Benefits of viewing the right to privacy as a property right

There are many approaches to protecting privacy, but many of them run into conflicts, either with existing protections (perhaps especially the First Amendment) or with those who are suspicious of government regulation. But privacy rights do not necessarily need to be protected in a novel new form as a new right  —  one could instead leverage existing theories of property to do it.

The problem of expertise in a liberal democracy

Stephen Turner’s book, Liberal Democracy 3.0, provides a useful background to the problem of expertise — especially scientific expertise — in a modern liberal democracy. What is a liberal democracy? First, of course, it’s important to define what a “liberal democracy” is. The term liberal, unfortunately, has acquired a negative connotation for many today, especially amongst conservatives in the […]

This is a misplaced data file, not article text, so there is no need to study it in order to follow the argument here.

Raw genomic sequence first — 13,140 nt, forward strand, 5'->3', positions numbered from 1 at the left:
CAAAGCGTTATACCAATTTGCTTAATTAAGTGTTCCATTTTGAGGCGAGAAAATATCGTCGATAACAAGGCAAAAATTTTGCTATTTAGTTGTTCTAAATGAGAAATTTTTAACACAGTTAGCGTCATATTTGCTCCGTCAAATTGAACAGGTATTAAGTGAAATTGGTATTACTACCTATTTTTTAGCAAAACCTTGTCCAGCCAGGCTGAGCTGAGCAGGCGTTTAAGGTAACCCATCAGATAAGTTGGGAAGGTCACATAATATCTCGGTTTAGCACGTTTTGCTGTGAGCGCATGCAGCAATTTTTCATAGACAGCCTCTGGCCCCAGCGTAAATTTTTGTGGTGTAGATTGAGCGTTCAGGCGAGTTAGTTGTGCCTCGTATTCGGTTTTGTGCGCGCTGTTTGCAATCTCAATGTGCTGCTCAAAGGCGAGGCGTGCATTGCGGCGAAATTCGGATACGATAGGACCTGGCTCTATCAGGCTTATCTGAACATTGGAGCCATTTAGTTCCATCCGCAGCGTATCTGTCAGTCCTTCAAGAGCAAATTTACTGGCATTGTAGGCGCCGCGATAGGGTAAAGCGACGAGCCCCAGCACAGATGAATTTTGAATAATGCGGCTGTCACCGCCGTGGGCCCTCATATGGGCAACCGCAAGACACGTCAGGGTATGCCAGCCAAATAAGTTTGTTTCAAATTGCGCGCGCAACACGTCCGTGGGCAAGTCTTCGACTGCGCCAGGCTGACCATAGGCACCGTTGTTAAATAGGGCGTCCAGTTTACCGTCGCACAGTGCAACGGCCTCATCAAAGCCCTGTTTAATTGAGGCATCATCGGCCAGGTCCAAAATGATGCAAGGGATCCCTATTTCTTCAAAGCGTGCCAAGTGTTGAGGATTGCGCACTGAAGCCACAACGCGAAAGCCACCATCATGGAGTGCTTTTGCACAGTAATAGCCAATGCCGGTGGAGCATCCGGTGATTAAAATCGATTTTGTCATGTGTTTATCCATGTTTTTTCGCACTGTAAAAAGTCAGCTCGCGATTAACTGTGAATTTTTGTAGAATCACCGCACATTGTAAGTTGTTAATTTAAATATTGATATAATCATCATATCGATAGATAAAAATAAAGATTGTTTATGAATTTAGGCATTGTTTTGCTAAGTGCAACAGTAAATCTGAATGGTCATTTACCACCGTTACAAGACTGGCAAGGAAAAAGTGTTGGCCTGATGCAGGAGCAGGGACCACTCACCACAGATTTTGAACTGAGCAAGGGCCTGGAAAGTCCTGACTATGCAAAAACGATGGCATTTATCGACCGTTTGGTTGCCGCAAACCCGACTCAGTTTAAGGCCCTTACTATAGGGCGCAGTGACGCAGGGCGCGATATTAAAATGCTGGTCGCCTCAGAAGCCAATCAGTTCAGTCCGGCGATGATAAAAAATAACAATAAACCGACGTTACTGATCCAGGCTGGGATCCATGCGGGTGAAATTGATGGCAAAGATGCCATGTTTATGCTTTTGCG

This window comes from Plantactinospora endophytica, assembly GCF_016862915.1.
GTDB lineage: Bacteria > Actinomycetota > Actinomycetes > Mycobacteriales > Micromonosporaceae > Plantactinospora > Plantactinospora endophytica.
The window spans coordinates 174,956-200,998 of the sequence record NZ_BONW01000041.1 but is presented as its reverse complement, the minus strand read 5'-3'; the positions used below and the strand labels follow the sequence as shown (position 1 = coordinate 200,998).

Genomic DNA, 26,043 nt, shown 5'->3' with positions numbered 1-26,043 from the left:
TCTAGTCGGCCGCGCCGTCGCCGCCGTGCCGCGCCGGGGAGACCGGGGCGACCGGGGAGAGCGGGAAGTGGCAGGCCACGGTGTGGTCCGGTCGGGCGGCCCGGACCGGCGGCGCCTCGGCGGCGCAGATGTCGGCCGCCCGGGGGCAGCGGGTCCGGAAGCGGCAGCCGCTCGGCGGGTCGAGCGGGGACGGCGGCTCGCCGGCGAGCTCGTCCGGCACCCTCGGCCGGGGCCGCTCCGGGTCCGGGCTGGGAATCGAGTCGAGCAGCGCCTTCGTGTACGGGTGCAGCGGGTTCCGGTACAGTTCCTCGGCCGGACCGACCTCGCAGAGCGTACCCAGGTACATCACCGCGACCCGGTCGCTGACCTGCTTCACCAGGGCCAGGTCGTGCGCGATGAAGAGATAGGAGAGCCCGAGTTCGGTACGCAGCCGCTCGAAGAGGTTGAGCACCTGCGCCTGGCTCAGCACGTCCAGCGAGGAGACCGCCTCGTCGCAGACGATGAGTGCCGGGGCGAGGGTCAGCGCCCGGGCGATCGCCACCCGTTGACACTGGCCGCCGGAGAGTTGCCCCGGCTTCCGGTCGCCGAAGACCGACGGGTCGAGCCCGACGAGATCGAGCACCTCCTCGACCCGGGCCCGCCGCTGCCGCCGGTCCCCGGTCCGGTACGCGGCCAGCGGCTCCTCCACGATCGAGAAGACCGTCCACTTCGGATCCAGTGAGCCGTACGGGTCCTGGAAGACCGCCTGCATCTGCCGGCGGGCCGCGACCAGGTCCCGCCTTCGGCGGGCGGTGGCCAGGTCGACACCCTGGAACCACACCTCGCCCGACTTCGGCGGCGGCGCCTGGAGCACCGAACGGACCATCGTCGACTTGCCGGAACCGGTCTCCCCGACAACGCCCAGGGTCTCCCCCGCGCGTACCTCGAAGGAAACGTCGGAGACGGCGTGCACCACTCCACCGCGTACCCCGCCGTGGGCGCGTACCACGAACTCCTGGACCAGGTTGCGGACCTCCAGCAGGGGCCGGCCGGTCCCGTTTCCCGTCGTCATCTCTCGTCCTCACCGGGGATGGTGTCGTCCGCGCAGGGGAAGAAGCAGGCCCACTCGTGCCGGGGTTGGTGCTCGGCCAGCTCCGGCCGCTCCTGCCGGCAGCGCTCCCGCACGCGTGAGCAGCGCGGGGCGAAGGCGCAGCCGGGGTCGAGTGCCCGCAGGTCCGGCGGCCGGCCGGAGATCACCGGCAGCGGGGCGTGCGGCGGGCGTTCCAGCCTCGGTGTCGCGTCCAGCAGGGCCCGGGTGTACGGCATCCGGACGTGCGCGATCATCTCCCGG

“The Right to Privacy” by Warren and Brandeis

The modern “right to privacy” is frequently attributed to Warren and Brandeis’ groundbreaking 1890 law review essay of that same name. Its initial purpose, according to Steven Childress, was to recognize, within the traditional common law, “a civil and non-contractual right of protection against invasions of privacy.”

What is the First Amendment?

Congress shall make no law respecting an establishment of religion, or prohibiting the free exercise thereof; or abridging the freedom of speech, or of the press; or the right of the people peaceably to assemble, and to petition the Government for a redress of grievances.

Page 1 of 3123